Wednesday Sep 15 2021
Web Desk

Parliament's legislation on EVM necessary: IHC

Web Desk

  • Conducting free, fair elections is ECP's responsibility: IHC.
  • It is not unusual to use EVMs during elections, IHC says.
  • Says Parliament still needs to legislate, debate on EVMs.

The Islamabad High Court (IHC) on Wednesday ruled that the Parliament's legislation on the electronic voting machine (EVM) was mandatory, as the government, Opposition, and Election Commission of Pakistan (ECP) are at loggerheads over it.

The high court's ruling came as it announced the reserved decision on the voting machines.

The IHC said that it was not unusual to use the EVMs during elections, as several countries were using them. But, the court noted that the Parliament needed to debate and legislate in this regard.

The court said conducting free and fair elections is the constitutional responsibility of the ECP, and it is also the responsibility of the body to stop rigging from taking place in elections.

A day earlier, Federal Minister for Science and Technology Senator Shibli Faraz had said a peaceful and transparent election through EVMs was crucial for improving the electoral system.

Talking to a private news channel, he said the government was following a comprehensive programme for promoting information technology and modern knowledge.

The federal minister said that it was the need of the hour to use technology for improving the country's electoral system.

EVMs would reduce the human interface and make the electoral system more efficient, free, and credible, Faraz added.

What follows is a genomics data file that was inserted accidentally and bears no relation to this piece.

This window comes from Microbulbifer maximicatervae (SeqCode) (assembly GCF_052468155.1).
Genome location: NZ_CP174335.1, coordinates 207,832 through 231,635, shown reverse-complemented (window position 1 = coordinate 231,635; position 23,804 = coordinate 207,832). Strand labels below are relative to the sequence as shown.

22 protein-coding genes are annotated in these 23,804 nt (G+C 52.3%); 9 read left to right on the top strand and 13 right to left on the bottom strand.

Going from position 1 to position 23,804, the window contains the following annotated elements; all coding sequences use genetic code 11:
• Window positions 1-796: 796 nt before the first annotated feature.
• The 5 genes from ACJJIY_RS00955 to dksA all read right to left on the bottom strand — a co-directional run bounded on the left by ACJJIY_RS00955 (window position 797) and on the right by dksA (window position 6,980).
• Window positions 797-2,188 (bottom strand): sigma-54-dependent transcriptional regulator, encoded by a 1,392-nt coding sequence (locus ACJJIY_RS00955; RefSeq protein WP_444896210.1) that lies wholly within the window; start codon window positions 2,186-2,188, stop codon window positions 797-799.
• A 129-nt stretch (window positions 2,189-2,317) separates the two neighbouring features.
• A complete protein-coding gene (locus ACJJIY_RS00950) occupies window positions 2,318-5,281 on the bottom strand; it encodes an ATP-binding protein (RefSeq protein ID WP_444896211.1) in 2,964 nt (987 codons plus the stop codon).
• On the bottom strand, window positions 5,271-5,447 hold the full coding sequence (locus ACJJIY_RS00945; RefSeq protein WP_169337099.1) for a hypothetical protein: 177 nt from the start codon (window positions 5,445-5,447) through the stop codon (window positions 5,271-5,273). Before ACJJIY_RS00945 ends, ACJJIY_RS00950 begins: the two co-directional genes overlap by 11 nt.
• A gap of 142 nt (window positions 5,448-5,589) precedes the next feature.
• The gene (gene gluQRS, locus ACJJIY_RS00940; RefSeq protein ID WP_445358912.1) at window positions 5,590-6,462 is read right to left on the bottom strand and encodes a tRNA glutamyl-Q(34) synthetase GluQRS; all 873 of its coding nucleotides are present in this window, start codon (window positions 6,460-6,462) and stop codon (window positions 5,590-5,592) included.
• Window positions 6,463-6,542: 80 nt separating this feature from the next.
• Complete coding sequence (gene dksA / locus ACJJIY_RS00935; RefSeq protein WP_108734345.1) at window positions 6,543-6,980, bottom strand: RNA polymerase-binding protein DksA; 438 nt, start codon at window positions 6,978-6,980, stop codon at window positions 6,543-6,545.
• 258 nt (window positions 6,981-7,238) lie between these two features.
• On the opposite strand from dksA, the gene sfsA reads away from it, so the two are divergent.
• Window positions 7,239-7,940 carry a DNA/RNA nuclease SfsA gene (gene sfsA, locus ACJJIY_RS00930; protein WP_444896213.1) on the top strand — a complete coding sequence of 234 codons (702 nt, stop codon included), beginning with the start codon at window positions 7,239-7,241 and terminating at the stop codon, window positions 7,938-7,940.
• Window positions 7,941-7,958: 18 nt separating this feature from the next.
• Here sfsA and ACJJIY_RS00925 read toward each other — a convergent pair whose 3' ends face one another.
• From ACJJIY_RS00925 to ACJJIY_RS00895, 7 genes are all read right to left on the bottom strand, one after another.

Shibli, last week, had also announced that a person who can hack the locally manufactured electronic voting machine (EVM) will get Rs1 million.

"We will challenge hackers to hack the electronic voting machine and if they can hack it, we will give them an award of Rs1 million," the science minister told journalists.

Last week, officials of the ECP had walked out of a meeting of the Senate Standing Committee on Parliamentary Affairs after federal minister Azam Swati levelled serious allegations against the commission of taking bribes.

A livid Azam Swati accused the ECP of taking money from companies that make electronic voting machines, said a source present in the meeting.

The Opposition senators said that Swati cannot accuse a constitutional body of taking bribes, and asked the senator to provide proof to back his claim.

Swati then added that such institutions conduct all elections through rigging and should be burned down. At this, the ECP officials walked out in protest.

Following Swait, Federal Minister for Information and Broadcasting Fawad Chaudhry had said that it seems the ECP has "become the headquarters for Opposition parties" and the chief election commissioner is "acting as their mouthpiece".

Speaking during a press conference in the federal capital alongside Swati and Adviser to the Prime Minister for Parliamentary Affairs Babar Awan, Fawad said that no one is satisfied with the ECP because "it comes up with strange logic."

The ECP, reacting to Fawad and Swati's allegations, decided to issue notices to them.

CEC Raja on Tuesday chaired a meeting of the ECP where the matter of allegations levelled by the federal ministers was discussed.

The meeting's participants condemned the allegations "in the strongest possible terms" and rejected them.

The commission decided to seek proof backing the accusations by Swati, which were levelled during a meeting of the Senate Standing Committee for Parliamentary Affairs and another held the night prior at the President House, and those by Chaudhry which were levelled during a press conference.